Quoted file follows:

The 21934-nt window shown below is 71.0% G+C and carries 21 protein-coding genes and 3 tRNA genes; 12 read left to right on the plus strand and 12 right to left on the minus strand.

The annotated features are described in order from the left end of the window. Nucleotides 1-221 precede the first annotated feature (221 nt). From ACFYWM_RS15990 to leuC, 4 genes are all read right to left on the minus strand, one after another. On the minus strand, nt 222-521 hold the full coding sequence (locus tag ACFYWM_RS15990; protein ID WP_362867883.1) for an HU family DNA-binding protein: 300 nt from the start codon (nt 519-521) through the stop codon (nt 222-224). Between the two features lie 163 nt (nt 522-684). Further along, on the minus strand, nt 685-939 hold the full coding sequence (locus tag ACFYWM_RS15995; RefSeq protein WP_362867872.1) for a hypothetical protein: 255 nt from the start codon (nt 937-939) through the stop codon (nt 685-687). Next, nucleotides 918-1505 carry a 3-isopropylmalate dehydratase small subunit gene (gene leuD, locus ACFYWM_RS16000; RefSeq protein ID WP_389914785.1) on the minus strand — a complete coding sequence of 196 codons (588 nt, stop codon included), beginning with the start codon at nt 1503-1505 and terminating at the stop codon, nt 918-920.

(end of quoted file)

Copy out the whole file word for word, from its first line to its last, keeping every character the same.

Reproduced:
The 21934-nt window shown below is 71.0% G+C and carries 21 protein-coding genes and 3 tRNA genes; 12 read left to right on the plus strand and 12 right to left on the minus strand.

The annotated features are described in order from the left end of the window. Nucleotides 1-221 precede the first annotated feature (221 nt). From ACFYWM_RS15990 to leuC, 4 genes are all read right to left on the minus strand, one after another. On the minus strand, nt 222-521 hold the full coding sequence (locus tag ACFYWM_RS15990; protein ID WP_362867883.1) for an HU family DNA-binding protein: 300 nt from the start codon (nt 519-521) through the stop codon (nt 222-224). Between the two features lie 163 nt (nt 522-684). Further along, on the minus strand, nt 685-939 hold the full coding sequence (locus tag ACFYWM_RS15995; RefSeq protein WP_362867872.1) for a hypothetical protein: 255 nt from the start codon (nt 937-939) through the stop codon (nt 685-687). Next, nucleotides 918-1505 carry a 3-isopropylmalate dehydratase small subunit gene (gene leuD, locus ACFYWM_RS16000; RefSeq protein ID WP_389914785.1) on the minus strand — a complete coding sequence of 196 codons (588 nt, stop codon included), beginning with the start codon at nt 1503-1505 and terminating at the stop codon, nt 918-920.